So why is mental illness different?  Is everyone the picture of perfect mental health except for the few, incurable “crazy” ones?  People don’t just “make up” having a broken leg, appendicitis, or a bunion, so why is it generally thought that mentally ill people are just weak people who are making it all up?  Who can’t just get over it?  Who are “incurable?”

Don’t tell me that all people don’t become mentally ill from time to time.  Sure, you may not have a chronic mental illness, just like you may not have a chronic physical ailment–but everyone gets sick.  Don’t try to tell me that a woman going through severe PMS, a child being bullied at school, or a husband who has been cheated on are the picture of perfect mental health.  You won’t convince me that kids moving away from home to go to college are the picture of health, nor will you convince me that the parents watching those kids leave the nest are healthy.  The symptoms range from mild to severe and may last anywhere from a day to a month to a year, but these people, in my book, aren’t necessarily mentally healthy.

You could think of thousands of scenarios which may cause a person to become mentally ill.  Different people are immune to different “viruses” or ailments, but all have something that plagues them from time to time: struggling in classes, fear of public speaking, fear of committing to a new relationship, changing jobs, hearing distressing news about your child, frustration over failed diets–the list could go on forever.  In one way or another, we each let ourselves become consumed with worry, negative thought processes, depression, denial, obsessive thoughts, or self-doubt, and without taking measures to “treat” or take care of yourselves, these problems may become debilitating.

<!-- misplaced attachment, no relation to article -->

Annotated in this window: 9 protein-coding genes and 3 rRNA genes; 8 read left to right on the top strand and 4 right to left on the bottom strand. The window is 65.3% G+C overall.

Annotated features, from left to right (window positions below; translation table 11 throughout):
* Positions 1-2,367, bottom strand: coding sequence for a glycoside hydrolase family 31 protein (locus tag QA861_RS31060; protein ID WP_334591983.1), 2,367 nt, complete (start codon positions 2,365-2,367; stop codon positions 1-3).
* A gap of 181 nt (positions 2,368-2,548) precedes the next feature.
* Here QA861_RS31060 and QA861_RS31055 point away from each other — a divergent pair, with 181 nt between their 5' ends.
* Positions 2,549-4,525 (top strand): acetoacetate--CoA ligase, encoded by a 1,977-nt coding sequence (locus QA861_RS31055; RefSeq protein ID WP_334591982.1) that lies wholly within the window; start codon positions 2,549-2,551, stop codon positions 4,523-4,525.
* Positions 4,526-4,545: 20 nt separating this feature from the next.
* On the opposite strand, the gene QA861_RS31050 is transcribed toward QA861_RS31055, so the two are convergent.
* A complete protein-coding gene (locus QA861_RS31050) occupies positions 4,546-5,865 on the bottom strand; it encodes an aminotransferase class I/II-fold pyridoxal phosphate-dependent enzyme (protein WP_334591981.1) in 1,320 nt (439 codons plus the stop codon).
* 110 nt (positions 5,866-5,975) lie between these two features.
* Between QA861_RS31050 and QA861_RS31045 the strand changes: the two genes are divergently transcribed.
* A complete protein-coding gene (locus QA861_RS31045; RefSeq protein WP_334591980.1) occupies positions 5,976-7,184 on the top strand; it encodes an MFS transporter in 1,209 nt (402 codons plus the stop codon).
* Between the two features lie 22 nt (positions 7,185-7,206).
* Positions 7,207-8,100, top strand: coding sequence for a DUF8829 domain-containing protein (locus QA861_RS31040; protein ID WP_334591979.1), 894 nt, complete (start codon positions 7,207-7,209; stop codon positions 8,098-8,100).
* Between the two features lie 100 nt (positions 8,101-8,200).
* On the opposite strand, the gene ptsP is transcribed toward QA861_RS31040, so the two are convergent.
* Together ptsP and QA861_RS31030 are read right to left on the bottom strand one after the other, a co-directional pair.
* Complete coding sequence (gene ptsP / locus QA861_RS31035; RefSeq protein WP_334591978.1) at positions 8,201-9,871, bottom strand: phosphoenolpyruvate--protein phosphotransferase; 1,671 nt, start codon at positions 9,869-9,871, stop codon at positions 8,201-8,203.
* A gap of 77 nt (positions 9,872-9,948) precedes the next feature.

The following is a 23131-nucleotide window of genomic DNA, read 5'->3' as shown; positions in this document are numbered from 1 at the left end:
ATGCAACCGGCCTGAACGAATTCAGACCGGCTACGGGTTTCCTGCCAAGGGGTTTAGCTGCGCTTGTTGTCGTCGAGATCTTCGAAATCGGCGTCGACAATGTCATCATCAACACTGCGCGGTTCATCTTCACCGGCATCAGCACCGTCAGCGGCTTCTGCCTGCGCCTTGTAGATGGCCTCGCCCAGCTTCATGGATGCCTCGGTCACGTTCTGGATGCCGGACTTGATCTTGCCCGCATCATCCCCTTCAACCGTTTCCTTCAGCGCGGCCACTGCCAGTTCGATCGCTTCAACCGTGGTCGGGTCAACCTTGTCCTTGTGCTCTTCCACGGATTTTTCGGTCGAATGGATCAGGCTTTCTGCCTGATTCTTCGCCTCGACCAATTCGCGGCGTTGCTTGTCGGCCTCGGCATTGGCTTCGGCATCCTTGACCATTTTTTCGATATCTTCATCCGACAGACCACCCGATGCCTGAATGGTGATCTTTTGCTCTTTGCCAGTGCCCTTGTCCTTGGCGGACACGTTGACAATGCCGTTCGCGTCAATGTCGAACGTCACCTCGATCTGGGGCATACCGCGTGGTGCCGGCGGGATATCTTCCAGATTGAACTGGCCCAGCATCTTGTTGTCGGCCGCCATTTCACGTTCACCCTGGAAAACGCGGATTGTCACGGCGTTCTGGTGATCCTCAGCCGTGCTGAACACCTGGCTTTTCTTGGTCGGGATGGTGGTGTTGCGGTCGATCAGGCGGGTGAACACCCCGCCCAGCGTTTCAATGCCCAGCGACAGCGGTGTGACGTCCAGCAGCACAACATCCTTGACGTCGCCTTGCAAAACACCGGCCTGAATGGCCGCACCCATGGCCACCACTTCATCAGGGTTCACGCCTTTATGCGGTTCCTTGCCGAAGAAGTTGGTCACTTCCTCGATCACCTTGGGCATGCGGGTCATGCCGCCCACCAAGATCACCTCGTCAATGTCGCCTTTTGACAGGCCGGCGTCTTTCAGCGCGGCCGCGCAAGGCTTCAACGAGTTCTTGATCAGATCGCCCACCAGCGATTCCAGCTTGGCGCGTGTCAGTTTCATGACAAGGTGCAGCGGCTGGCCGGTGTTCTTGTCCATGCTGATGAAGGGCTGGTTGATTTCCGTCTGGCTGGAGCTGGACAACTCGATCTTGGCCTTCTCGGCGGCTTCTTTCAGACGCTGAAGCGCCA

Like anything left untreated, the ailment will plague you as long as you allow it.  If you don’t address it, if you don’t take care of yourself, if you don’t seek help–it will only affect your life that much longer, and it will keep you from living the life you want to live.

You may not be able to see the illness, but that doesn’t mean it’s not there.  Are things such as love and hate, happiness and sadness, comfort and loneliness all just figments of our imagination?

We are only denying ourselves as humans when we claim mental invincibility; when we aren’t honest with ourselves and others; when we hide in shame.

In different ways and at different times, we are all mentally ill.  I am crazy, and you are crazy, too.



“The statistics on sanity are that one out of every four Americans is suffering from some form of mental illness.  Think of your three best friends.  If they’re okay, then it’s you.”** – Rita Mae Brown

“Stress is nothing more than a socially acceptable form of mental illness.” – Richard Carlson

“My goal is to see that mental illness is treated like cancer.” – Jane Pauley


Caring: Why We Should and Shouldn’t Do It

The world needs more people who care.

People who care about other people, people who care about their jobs, people who care what impact they have on the world.